After some thought, Faramir concluded that the only thing to do was to behave with the utmost courtesy and as if he were meeting the younger son of a lord. It would be safer to err on the side of too much respect than too little. In the former case, all anyone would do was laugh at him; he did not want to think about what could happen in the latter.
Perhaps it was a good thing that he had pressed his case, and been sent instead of Boromir.
The morning of the third day was cool and gray, brisk with northerly winds. Faramir had just been sitting down to break fast with several of the other occupants of the House when a horn blew, high and clarion, from the gates. Lord Elrond and his children, who had been in attendance, rose immediately, and Faramir and the rest of the household stood and followed as they made their way outside into the courtyard.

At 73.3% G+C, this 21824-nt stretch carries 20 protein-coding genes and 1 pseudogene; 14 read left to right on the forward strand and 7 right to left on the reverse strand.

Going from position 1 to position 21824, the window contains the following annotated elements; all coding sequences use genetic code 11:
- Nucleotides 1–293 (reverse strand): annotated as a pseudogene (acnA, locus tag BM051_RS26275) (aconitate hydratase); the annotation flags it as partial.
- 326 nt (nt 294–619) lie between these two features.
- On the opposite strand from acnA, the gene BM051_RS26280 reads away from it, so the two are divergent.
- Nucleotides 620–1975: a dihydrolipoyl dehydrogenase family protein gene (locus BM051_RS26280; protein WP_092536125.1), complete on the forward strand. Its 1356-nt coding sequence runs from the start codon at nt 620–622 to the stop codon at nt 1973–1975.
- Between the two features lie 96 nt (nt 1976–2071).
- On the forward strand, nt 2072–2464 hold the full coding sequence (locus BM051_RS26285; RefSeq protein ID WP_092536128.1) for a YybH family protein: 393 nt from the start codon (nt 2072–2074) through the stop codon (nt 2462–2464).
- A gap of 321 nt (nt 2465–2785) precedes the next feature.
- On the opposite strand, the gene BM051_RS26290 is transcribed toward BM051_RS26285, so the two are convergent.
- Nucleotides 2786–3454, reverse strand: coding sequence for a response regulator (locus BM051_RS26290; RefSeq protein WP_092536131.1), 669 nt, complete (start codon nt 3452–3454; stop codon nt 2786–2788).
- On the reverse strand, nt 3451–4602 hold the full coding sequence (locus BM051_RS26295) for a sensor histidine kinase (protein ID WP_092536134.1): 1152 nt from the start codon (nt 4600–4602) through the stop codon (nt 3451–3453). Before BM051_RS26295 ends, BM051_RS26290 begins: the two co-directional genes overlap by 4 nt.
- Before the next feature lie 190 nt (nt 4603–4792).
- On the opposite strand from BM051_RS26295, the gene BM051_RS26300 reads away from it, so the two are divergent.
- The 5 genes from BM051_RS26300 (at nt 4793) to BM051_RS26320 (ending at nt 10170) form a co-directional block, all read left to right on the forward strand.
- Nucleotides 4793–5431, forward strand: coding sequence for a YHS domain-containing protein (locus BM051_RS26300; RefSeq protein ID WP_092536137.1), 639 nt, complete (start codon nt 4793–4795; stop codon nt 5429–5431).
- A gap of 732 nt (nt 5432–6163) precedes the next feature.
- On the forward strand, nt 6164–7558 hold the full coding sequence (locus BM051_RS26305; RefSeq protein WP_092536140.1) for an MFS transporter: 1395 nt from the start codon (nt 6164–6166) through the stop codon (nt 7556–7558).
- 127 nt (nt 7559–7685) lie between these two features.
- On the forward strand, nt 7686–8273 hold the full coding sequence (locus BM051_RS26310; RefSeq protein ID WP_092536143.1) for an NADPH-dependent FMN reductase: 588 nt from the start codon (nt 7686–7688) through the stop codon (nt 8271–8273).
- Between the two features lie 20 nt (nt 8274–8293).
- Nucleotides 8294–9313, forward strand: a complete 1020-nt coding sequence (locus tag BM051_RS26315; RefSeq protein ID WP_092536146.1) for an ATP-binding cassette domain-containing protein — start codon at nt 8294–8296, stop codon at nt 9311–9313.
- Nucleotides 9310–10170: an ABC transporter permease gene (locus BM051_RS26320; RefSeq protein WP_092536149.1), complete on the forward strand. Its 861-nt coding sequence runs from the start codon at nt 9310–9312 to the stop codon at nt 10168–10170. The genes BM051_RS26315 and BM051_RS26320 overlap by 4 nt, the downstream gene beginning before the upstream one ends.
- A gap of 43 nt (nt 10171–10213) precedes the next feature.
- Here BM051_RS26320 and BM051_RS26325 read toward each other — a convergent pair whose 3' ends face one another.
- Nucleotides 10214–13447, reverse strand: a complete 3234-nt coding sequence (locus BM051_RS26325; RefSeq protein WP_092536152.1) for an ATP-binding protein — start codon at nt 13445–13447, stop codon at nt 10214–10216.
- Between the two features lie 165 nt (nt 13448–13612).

The Dwarves had come.
They marched out of the woods in an orderly procession, not quite a column for being fewer in numbers. Each Dwarf marched fully suited for battle, their mail and helms shining in the dull light, and each bore his arms and his pack as if he were going provisioned into war. They looked formidable from even half a mile away, their long beards braided and bristling and tucked into their belts to avoid tangling with their legs, their armored and cloaked shoulders of such width that Faramir, himself not a small man, felt almost boyish.
The watchers, however, stared not at the Dwarves who strode up the road, nor at how they came as if prepared to do battle.
They stared at the one, taller figure, marching easily in the middle.
Faramir realized that this figure must indeed be a child, for he was not much taller than his fosters. He was mailed and armed as the Dwarves were, but with the addition of a thick, hooded cloak. The lack of a beard and his build, almost girlishly slight next to his companions, marked him out though his face could not be seen, and he stood only a head or so higher than the Dwarf in front of him. Despite that, the axe he carried on his shoulder was as large and thickly made as any Dwarf's weapon, his pack as large and stuffed, and he kept pace with them effortlessly, his soldierly, relentless march much resembling his fosters'.